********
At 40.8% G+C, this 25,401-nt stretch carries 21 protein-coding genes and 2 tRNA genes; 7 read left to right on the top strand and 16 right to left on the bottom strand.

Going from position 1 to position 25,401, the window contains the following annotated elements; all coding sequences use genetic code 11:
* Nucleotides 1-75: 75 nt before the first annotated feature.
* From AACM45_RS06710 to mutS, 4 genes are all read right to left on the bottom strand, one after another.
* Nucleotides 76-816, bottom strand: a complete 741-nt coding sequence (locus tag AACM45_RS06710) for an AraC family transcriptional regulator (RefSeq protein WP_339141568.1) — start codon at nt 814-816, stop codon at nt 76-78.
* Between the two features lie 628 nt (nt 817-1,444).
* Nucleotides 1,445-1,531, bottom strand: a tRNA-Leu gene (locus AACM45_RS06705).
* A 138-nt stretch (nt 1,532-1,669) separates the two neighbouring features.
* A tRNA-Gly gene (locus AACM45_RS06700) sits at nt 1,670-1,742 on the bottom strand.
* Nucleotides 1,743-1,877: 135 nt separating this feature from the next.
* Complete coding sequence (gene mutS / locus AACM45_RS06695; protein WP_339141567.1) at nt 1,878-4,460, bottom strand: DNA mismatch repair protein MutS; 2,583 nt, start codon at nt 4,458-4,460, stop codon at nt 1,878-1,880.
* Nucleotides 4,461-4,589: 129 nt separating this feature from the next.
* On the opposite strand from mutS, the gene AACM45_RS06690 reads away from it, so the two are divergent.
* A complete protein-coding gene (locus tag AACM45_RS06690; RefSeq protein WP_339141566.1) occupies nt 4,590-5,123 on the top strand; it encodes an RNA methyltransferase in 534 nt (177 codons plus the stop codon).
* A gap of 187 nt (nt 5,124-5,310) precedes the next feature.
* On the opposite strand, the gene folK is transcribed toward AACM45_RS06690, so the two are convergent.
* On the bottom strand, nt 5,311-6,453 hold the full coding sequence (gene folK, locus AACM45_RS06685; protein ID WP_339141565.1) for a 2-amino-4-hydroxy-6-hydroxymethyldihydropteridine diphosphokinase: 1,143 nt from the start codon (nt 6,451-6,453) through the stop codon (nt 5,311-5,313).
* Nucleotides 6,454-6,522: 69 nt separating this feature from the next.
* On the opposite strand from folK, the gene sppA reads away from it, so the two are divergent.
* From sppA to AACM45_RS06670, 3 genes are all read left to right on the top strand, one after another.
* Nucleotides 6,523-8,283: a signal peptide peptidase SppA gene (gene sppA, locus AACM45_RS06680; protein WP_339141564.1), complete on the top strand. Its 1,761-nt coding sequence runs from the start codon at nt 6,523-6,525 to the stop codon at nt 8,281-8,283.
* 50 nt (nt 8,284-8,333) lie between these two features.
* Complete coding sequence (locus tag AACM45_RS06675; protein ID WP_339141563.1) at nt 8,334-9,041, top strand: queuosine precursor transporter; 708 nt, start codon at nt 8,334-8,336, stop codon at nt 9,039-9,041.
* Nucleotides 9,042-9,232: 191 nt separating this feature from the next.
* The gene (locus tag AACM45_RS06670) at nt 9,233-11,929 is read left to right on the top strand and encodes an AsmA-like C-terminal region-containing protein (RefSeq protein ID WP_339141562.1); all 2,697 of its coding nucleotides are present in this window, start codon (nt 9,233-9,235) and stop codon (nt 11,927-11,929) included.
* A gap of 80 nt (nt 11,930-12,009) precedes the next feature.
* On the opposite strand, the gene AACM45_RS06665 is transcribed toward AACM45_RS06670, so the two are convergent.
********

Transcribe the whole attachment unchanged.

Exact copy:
At 40.8% G+C, this 25,401-nt stretch carries 21 protein-coding genes and 2 tRNA genes; 7 read left to right on the top strand and 16 right to left on the bottom strand.

Going from position 1 to position 25,401, the window contains the following annotated elements; all coding sequences use genetic code 11:
* Nucleotides 1-75: 75 nt before the first annotated feature.
* From AACM45_RS06710 to mutS, 4 genes are all read right to left on the bottom strand, one after another.
* Nucleotides 76-816, bottom strand: a complete 741-nt coding sequence (locus tag AACM45_RS06710) for an AraC family transcriptional regulator (RefSeq protein WP_339141568.1) — start codon at nt 814-816, stop codon at nt 76-78.
* Between the two features lie 628 nt (nt 817-1,444).
* Nucleotides 1,445-1,531, bottom strand: a tRNA-Leu gene (locus AACM45_RS06705).
* A 138-nt stretch (nt 1,532-1,669) separates the two neighbouring features.
* A tRNA-Gly gene (locus AACM45_RS06700) sits at nt 1,670-1,742 on the bottom strand.
* Nucleotides 1,743-1,877: 135 nt separating this feature from the next.
* Complete coding sequence (gene mutS / locus AACM45_RS06695; protein WP_339141567.1) at nt 1,878-4,460, bottom strand: DNA mismatch repair protein MutS; 2,583 nt, start codon at nt 4,458-4,460, stop codon at nt 1,878-1,880.
* Nucleotides 4,461-4,589: 129 nt separating this feature from the next.
* On the opposite strand from mutS, the gene AACM45_RS06690 reads away from it, so the two are divergent.
* A complete protein-coding gene (locus tag AACM45_RS06690; RefSeq protein WP_339141566.1) occupies nt 4,590-5,123 on the top strand; it encodes an RNA methyltransferase in 534 nt (177 codons plus the stop codon).
* A gap of 187 nt (nt 5,124-5,310) precedes the next feature.
* On the opposite strand, the gene folK is transcribed toward AACM45_RS06690, so the two are convergent.
* On the bottom strand, nt 5,311-6,453 hold the full coding sequence (gene folK, locus AACM45_RS06685; protein ID WP_339141565.1) for a 2-amino-4-hydroxy-6-hydroxymethyldihydropteridine diphosphokinase: 1,143 nt from the start codon (nt 6,451-6,453) through the stop codon (nt 5,311-5,313).
* Nucleotides 6,454-6,522: 69 nt separating this feature from the next.
* On the opposite strand from folK, the gene sppA reads away from it, so the two are divergent.
* From sppA to AACM45_RS06670, 3 genes are all read left to right on the top strand, one after another.
* Nucleotides 6,523-8,283: a signal peptide peptidase SppA gene (gene sppA, locus AACM45_RS06680; protein WP_339141564.1), complete on the top strand. Its 1,761-nt coding sequence runs from the start codon at nt 6,523-6,525 to the stop codon at nt 8,281-8,283.
* 50 nt (nt 8,284-8,333) lie between these two features.
* Complete coding sequence (locus tag AACM45_RS06675; protein ID WP_339141563.1) at nt 8,334-9,041, top strand: queuosine precursor transporter; 708 nt, start codon at nt 8,334-8,336, stop codon at nt 9,039-9,041.
* Nucleotides 9,042-9,232: 191 nt separating this feature from the next.
* The gene (locus tag AACM45_RS06670) at nt 9,233-11,929 is read left to right on the top strand and encodes an AsmA-like C-terminal region-containing protein (RefSeq protein ID WP_339141562.1); all 2,697 of its coding nucleotides are present in this window, start codon (nt 9,233-9,235) and stop codon (nt 11,927-11,929) included.
* A gap of 80 nt (nt 11,930-12,009) precedes the next feature.
* On the opposite strand, the gene AACM45_RS06665 is transcribed toward AACM45_RS06670, so the two are convergent.